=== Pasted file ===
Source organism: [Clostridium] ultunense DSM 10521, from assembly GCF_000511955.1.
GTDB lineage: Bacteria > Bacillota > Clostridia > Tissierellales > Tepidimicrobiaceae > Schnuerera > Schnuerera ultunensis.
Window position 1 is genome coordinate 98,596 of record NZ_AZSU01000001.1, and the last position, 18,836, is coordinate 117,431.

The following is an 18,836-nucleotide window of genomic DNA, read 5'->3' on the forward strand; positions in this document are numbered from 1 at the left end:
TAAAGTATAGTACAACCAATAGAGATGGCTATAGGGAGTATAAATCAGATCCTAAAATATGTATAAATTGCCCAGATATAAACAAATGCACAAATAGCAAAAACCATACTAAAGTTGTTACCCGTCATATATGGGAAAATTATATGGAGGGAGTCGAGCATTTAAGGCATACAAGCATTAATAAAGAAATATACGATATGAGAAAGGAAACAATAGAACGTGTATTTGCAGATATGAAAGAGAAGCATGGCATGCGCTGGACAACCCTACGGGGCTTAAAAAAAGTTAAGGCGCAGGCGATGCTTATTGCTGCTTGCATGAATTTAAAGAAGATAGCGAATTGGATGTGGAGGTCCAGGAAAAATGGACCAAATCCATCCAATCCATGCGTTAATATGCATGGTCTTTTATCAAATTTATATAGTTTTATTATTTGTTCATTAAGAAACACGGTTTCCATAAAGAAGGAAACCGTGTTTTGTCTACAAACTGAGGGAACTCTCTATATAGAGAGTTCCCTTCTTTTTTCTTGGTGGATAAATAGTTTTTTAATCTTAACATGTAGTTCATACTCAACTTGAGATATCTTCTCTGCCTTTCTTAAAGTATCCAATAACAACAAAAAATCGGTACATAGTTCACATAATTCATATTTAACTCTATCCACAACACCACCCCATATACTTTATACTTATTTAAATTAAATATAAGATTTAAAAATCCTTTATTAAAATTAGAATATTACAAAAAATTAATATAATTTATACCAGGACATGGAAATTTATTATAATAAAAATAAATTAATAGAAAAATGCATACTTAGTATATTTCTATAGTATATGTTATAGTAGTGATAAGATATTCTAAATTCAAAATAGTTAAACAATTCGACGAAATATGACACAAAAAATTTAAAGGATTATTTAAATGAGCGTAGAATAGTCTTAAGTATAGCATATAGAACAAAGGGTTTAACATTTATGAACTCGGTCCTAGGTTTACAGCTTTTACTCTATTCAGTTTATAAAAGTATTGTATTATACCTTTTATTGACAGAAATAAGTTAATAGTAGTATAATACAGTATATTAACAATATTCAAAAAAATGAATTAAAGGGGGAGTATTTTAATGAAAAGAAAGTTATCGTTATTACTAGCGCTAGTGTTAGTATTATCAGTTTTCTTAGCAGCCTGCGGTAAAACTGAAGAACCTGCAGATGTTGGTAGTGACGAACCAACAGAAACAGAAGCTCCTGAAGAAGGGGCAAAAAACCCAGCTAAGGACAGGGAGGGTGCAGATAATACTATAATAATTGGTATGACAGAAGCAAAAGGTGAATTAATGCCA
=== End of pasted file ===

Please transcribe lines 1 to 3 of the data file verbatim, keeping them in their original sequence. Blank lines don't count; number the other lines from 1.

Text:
Source organism: [Clostridium] ultunense DSM 10521, from assembly GCF_000511955.1.
GTDB lineage: Bacteria > Bacillota > Clostridia > Tissierellales > Tepidimicrobiaceae > Schnuerera > Schnuerera ultunensis.
Window position 1 is genome coordinate 98,596 of record NZ_AZSU01000001.1, and the last position, 18,836, is coordinate 117,431.